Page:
Sterling ETFs set for volatility as triggering of Article 50 nears

Mar 15th, 2017 | By | Category: Alternatives / Multi-Asset

Investors in currency ETFs with sterling exposure may need to brace themselves for increased volatility following confirmation that UK Prime Minister Theresa May will trigger Article 50 (the official process whereby Britain begins to leave the EU) this month and Scotland’s First Minister Nicola Sturgeon is preparing for a second referendum on Scottish independence.

Sterling ETFs set for volatility as triggering of Article 50 nears

Theresa May has confirmed Article 50 will be triggered before the end of March.

Sterling had shown resilience in recent weeks due to positive domestic economic data and a more coherent message on Brexit from the UK’s Prime Minister, but that period may be short-lived.

Fears that the European Union will take a hard-line position when it comes to negotiating the UK’s departure have sent the country’s Purchasing Managers Indices for construction, manufacturing and services – all indicators of economic health – down towards the 50 mark, signalling a contraction of these sectors.

Sterling also dropped on news that Sturgeon would propose a vote in Scotland’s parliament, the success of which may begin to pave the way for a second referendum on Scottish independence. However, the currency rebounded upon the release of a YouGov poll which indicated that 57% of Scots are opposed to independence – a slightly larger majority than that which ended the first referendum.

In light of current uncertainty, investors could choose currency ETFs to express tactical views or could place their capital in currency-hedged ETFs to mitigate the adverse impact of FX fluctuations on their portfolio.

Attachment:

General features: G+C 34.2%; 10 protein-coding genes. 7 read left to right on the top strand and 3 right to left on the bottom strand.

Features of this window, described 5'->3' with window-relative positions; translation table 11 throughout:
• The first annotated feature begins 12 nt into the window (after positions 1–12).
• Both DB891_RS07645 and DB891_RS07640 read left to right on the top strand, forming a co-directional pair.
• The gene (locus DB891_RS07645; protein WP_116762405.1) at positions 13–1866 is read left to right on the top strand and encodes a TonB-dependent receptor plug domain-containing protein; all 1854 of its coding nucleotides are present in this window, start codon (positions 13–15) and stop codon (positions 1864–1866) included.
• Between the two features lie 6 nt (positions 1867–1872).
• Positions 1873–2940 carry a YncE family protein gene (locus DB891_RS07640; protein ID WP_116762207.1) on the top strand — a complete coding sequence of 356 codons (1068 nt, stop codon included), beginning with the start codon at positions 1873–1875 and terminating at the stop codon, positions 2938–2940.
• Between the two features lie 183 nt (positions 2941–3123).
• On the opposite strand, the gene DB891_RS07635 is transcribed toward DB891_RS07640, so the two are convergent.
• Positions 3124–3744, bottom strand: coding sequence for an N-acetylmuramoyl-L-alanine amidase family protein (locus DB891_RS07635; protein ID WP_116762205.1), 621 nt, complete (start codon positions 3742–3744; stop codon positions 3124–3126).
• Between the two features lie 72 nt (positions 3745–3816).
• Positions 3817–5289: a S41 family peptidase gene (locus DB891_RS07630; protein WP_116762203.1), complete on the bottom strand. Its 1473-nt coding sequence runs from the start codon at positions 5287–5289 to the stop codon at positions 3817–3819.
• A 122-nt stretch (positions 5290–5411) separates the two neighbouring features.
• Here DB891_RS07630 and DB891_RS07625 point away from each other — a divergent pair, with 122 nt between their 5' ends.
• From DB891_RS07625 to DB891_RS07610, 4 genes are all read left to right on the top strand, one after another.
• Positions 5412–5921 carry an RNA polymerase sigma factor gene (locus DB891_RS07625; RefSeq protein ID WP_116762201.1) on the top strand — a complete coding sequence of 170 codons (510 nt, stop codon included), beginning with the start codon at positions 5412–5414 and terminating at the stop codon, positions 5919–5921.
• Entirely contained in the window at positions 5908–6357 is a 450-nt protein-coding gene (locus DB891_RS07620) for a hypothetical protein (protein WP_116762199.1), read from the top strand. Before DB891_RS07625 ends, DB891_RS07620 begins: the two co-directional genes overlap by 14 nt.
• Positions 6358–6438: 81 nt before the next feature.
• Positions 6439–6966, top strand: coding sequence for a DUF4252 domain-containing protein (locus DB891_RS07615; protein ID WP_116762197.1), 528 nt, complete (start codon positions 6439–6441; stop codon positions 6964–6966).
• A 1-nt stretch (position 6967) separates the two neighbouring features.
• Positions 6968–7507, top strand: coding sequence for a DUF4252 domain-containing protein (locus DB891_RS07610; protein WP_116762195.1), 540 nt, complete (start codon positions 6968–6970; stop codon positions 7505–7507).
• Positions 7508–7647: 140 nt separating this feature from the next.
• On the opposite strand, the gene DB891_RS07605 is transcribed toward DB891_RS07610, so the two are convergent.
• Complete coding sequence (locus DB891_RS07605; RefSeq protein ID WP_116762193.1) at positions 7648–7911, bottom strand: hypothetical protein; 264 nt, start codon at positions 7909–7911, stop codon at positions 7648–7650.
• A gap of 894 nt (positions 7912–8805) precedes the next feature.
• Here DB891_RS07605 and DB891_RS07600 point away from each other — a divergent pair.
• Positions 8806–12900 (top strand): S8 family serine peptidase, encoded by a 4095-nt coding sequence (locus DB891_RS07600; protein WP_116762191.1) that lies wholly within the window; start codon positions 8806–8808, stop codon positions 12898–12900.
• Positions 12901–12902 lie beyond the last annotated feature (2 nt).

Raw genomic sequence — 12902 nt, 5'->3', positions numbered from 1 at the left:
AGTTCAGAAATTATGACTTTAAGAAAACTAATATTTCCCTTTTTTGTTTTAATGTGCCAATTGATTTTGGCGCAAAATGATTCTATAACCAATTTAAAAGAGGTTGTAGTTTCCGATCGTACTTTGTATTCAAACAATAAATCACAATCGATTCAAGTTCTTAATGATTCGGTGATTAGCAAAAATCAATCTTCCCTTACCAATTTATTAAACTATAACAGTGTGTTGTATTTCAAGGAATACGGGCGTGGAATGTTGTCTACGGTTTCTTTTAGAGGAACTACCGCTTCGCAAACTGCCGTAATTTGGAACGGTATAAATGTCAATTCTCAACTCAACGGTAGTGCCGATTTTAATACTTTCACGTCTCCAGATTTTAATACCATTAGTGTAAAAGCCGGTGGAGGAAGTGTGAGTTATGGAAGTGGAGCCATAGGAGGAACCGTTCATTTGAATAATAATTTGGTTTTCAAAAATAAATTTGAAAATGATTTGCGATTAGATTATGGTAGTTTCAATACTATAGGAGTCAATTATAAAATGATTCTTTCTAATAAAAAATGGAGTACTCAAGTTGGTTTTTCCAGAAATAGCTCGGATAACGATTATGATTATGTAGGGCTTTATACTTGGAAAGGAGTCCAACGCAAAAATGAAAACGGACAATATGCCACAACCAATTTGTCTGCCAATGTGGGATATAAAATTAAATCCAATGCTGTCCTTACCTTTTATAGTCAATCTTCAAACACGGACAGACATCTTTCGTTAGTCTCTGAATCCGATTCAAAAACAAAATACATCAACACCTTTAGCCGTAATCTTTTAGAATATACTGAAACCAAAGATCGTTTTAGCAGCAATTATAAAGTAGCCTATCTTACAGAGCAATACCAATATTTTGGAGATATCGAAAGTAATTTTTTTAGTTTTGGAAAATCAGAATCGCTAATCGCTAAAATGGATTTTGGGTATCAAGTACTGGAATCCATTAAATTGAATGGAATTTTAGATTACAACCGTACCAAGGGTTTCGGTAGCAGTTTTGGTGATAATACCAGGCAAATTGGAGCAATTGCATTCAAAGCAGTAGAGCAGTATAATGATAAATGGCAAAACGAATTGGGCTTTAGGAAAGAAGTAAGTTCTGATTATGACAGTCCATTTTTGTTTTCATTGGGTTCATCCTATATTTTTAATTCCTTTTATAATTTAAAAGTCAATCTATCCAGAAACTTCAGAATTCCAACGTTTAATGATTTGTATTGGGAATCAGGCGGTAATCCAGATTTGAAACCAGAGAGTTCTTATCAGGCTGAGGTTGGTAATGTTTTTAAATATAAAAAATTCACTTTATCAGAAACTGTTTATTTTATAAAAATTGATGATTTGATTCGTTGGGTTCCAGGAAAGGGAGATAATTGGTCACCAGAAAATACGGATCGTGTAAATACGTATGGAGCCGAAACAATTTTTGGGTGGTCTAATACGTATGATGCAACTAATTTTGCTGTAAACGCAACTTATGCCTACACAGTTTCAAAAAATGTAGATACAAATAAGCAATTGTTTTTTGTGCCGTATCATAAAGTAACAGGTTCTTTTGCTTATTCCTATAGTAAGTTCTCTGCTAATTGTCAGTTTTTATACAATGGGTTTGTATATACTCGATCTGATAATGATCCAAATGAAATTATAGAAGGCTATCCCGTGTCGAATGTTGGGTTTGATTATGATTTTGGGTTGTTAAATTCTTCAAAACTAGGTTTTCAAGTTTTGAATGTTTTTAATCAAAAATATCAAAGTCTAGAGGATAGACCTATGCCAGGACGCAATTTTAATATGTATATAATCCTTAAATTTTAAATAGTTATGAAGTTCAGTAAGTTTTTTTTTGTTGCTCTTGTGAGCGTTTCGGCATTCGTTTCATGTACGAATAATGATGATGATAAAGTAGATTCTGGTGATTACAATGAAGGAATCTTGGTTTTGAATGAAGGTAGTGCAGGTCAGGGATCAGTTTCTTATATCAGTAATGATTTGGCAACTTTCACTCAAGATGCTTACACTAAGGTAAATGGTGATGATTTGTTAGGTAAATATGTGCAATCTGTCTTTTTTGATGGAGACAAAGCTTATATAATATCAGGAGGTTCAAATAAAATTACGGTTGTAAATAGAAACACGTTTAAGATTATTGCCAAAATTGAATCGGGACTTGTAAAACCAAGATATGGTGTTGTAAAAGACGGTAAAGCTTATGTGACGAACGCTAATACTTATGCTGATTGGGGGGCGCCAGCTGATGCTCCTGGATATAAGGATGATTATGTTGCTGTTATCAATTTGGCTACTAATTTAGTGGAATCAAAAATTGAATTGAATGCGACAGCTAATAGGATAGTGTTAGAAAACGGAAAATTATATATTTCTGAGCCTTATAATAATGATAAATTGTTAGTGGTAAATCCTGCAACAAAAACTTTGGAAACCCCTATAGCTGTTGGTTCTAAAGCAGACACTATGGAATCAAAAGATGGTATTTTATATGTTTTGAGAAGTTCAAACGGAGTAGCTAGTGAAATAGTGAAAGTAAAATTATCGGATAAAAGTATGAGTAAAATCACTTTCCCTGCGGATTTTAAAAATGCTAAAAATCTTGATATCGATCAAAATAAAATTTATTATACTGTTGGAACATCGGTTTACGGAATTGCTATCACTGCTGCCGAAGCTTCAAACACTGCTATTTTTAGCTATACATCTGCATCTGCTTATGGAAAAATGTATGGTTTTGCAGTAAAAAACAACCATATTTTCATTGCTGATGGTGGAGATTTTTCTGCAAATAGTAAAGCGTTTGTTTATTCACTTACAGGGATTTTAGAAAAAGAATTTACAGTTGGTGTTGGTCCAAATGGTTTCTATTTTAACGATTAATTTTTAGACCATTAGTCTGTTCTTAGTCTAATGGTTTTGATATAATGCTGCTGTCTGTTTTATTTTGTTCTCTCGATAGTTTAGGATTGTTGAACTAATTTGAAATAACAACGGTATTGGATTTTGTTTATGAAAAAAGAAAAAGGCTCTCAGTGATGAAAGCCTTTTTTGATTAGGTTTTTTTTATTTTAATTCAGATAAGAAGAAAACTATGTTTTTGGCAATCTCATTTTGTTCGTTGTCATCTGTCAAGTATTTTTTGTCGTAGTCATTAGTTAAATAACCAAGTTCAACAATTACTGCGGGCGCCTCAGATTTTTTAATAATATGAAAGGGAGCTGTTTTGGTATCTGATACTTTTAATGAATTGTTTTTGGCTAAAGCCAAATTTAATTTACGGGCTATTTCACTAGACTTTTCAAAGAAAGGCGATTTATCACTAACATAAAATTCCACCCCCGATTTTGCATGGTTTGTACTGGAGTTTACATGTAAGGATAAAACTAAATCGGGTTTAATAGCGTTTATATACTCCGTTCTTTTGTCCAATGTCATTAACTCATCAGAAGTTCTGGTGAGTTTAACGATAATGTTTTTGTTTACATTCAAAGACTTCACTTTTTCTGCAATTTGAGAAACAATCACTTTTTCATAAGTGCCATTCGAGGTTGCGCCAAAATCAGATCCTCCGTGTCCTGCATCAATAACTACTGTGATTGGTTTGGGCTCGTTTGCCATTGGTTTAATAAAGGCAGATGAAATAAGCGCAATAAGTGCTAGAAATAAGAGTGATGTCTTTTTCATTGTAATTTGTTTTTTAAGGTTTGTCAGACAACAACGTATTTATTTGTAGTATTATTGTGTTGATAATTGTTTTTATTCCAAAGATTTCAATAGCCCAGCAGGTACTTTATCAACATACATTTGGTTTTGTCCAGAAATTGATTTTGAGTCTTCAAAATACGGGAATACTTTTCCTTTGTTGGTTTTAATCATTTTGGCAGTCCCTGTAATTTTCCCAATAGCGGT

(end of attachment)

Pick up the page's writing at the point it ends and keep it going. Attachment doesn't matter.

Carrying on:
If investors opt for the former, they should note that analysts with a bullish long-term view on sterling’s relative value are hard to find; it is easier to make an optimistic case for the dollar and the euro and to express hope that sterling will simply hold its current value throughout 2017.

The sterling / US dollar exchange rate has sunk from 1.47 $/£ in June 2016, the time of the Brexit referendum, to around 1.20 $/£ today, while the sterling/euro exchange has fallen 1.30 €/£ to 1.14 €/£ over the same period.

Although the triggering of Article 50, set for the last week of March, may cause minimal impact to sterling, the currency might feel a more dramatic effect due to the response of the EU members in the days afterwards. This is because the legal process to leave the EU has been well documented, but the impact of the departure and responses from remaining member states are not known and therefore cannot be reliably priced in.

Analysts say that sterling might bounce in the two years between Article 50 and the actual departure of the UK as investors consider the currency cheap and the UK’s gross domestic product is still set to grow this year by 2%.

But there are other moving parts which will likely affect the currency’s relative value during this period, including rate rises in the US and the French Presidential election.

The risks of Brexit remain unchartered territory, such as the impact on investment in the UK and how the currency’s decline will affect small businesses. Large-cap UK equity indices such as the FTSE 100 have benefitted from the GBP decline as many large companies have become more competitive in overseas markets – the iShares Core FTSE 100 UCITS ETF (LON: ISF) is up more than 25% over one year.

For ETFs that express a direct, tactical play on currencies, ETF Securities offers a wide range of passive funds that go long and short on G10 currency pairs, including sterling, euro and the dollar. For sophisticated investors who seek inverse and leveraged exposures, Boost ETP provides currency funds which magnify returns by four and five times.

Those European investors who want more strategic currency hedging, WisdomTree has a range of ETFs which employ a rules-based analysis of fundamental factors which affect exchange rates to determine how much hedging is necessary given current market conditions. UBS and Lyxor also offer funds that hedge out FX exposure of UK equities.

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